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To: SeekAndFind

A 1BR apartment in NYC for $700/mo in 2013? I can’t imagine such a thing exists unless it is in the far reaches of the lost Island of Staten.

You’re exceedingly lucky to rent a BR in an apartment where the LR is also rented out, in the Bronx, the lesser parts of Queens or the scarier parts of Brooklyn for $700/mo.


9 posted on 07/01/2013 9:36:03 AM PDT by 9YearLurker
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To: Gen.Blather
One thing I notice about Brooklyn and Queens is that they are very densely populated - just teeming with people. It seems like people just live right on top of each other. And just forget about trying to find a parking space after 8am.

Lots of great restaurants though. You can really eat well in the boroughs of NYC.

10 posted on 07/01/2013 9:36:19 AM PDT by SamAdams76
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To: SamAdams76
You can really eat well in the boroughs of NYC.

If you have any money left after paying your rent.

11 posted on 07/01/2013 9:39:30 AM PDT by ArGee (O'er the land of the watched (closely)...)
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To: ArGee

Yeah, sleeping well is a bigger challenge.


12 posted on 07/01/2013 9:53:04 AM PDT by 9YearLurker
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To: SeekAndFind

They are paying for those who don’t pay.

Everything about New York is a massive transfer of money from the producers to the slackers.


13 posted on 07/01/2013 9:53:59 AM PDT by I want the USA back (If I Pi$$ed off just one liberal today my mission has been accomplished.)
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To: SeekAndFind

How much for one of those cool, trendy 2- and 3-bedoroom apartments like they have on “Friends?” They seem to be able to afford it on PT waitressing, acting, and other non-six figure incomes.


14 posted on 07/01/2013 10:00:53 AM PDT by Lou L (Health "insurance" is NOT the same as health "care")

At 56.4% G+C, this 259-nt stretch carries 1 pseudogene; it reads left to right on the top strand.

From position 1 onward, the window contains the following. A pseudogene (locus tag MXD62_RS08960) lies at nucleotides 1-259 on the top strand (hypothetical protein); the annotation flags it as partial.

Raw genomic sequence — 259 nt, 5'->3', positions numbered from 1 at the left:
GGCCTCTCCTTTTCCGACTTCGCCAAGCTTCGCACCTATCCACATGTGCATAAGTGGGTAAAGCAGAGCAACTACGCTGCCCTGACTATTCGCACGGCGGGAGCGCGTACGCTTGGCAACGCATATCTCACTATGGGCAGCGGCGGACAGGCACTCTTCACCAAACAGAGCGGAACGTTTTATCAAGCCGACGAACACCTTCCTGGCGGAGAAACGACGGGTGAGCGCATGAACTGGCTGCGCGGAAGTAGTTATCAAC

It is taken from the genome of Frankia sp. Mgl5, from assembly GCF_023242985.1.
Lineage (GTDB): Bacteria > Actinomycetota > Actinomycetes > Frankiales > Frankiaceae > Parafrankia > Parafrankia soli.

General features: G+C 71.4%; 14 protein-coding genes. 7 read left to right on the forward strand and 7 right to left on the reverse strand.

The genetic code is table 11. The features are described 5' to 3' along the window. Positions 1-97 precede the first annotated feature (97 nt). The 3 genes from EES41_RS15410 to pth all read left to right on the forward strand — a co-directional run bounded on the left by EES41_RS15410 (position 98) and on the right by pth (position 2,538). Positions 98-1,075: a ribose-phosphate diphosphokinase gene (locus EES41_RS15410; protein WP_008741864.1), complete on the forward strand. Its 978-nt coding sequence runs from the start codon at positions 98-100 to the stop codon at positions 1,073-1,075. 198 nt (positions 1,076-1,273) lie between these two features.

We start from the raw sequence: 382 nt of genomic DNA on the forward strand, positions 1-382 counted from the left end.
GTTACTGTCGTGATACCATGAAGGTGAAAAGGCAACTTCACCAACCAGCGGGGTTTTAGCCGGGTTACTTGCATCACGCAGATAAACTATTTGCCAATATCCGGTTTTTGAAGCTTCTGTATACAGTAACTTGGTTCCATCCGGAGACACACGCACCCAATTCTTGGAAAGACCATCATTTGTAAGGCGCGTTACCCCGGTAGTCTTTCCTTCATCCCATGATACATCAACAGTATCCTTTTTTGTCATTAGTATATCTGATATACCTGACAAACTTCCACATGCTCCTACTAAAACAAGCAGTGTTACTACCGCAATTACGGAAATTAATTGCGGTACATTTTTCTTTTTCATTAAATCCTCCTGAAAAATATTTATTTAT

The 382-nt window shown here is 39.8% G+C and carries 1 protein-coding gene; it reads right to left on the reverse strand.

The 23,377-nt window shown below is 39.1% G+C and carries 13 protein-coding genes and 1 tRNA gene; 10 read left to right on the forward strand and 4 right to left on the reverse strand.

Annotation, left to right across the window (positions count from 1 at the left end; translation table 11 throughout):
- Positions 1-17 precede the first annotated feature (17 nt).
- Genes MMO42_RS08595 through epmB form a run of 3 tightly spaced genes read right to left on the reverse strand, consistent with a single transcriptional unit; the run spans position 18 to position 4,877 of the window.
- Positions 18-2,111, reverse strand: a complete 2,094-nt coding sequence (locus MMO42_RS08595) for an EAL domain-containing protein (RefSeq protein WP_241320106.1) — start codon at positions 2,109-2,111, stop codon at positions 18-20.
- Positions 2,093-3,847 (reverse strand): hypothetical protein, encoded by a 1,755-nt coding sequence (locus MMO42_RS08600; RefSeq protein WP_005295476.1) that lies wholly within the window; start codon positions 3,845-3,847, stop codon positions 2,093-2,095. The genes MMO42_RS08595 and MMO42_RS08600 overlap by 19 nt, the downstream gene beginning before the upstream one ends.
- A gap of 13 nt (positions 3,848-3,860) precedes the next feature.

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To: SeekAndFind

There are people here at F.R. who advocate that only property owners should be allowed to vote, as if renters don’t pay property taxes.


15 posted on 07/01/2013 10:16:46 AM PDT by Graybeard58 (_.. ._. .. _. _._ __ ___ ._. . ___ ..._ ._ ._.. _ .. _. .)
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To: Graybeard58

I advocate that only taxpayers should be allowed to vote.


16 posted on 07/01/2013 10:18:24 AM PDT by SamAdams76
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To: Lou L
How much for one of those cool, trendy 2- and 3-bedoroom apartments like they have on “Friends?” They seem to be able to afford it on PT waitressing, acting, and other non-six figure incomes.

They don't.

These folks are subsidized by trust funds, usually endowed by their wealthy parents. In real life as well as on TV. And 99.2% of them vote liberal.

17 posted on 07/01/2013 10:20:31 AM PDT by SamAdams76
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To: Lou L

About $5000 or $6000 a month, easy.

You would need an income of $250K to have your rental application accepted for an apartment like that.

But everyone knows that what you see on TV is strictly for entertainment, right?


18 posted on 07/01/2013 10:21:40 AM PDT by proxy_user
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To: Alex Murphy

“How many owner-occupied homes does NYC have?”


Ballpark, for NY, Kings, Bronx, Queens and Richmond counties - 1,000,000 owner occupied housing units.

http://www.indexmundi.com/facts/united-states/quick-facts/new-york/homeownership-rate#table

Use the drop-down menu and do your own math


19 posted on 07/01/2013 10:24:00 AM PDT by Roccus
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To: 9YearLurker
You know, I was ready to dispute this until I checked myneighborhood and found only one listing under $1000. Makes sense though. Housing prices are up and many of the older houses are being ripped Dow.

You have to be lucky to find someone renting out their kids old room or something, friend of a friend sort of thing.

20 posted on 07/01/2013 10:36:56 AM PDT by Tanniker Smith (Rome didn't fall in a day, either.)
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To: Tanniker Smith

Or be a hipster whose mom and dad don’t mind subsidizing you.


21 posted on 07/01/2013 10:50:08 AM PDT by 9YearLurker
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To: SeekAndFind

Most government costs are “per capita”, not “per property” or “per income”. Any tax based on the value of a person’s property or on the amount they earn is intended to redistribute that person’s wealth. Any such tax is theft.


22 posted on 07/04/2013 8:10:58 AM PDT by Born to Conserve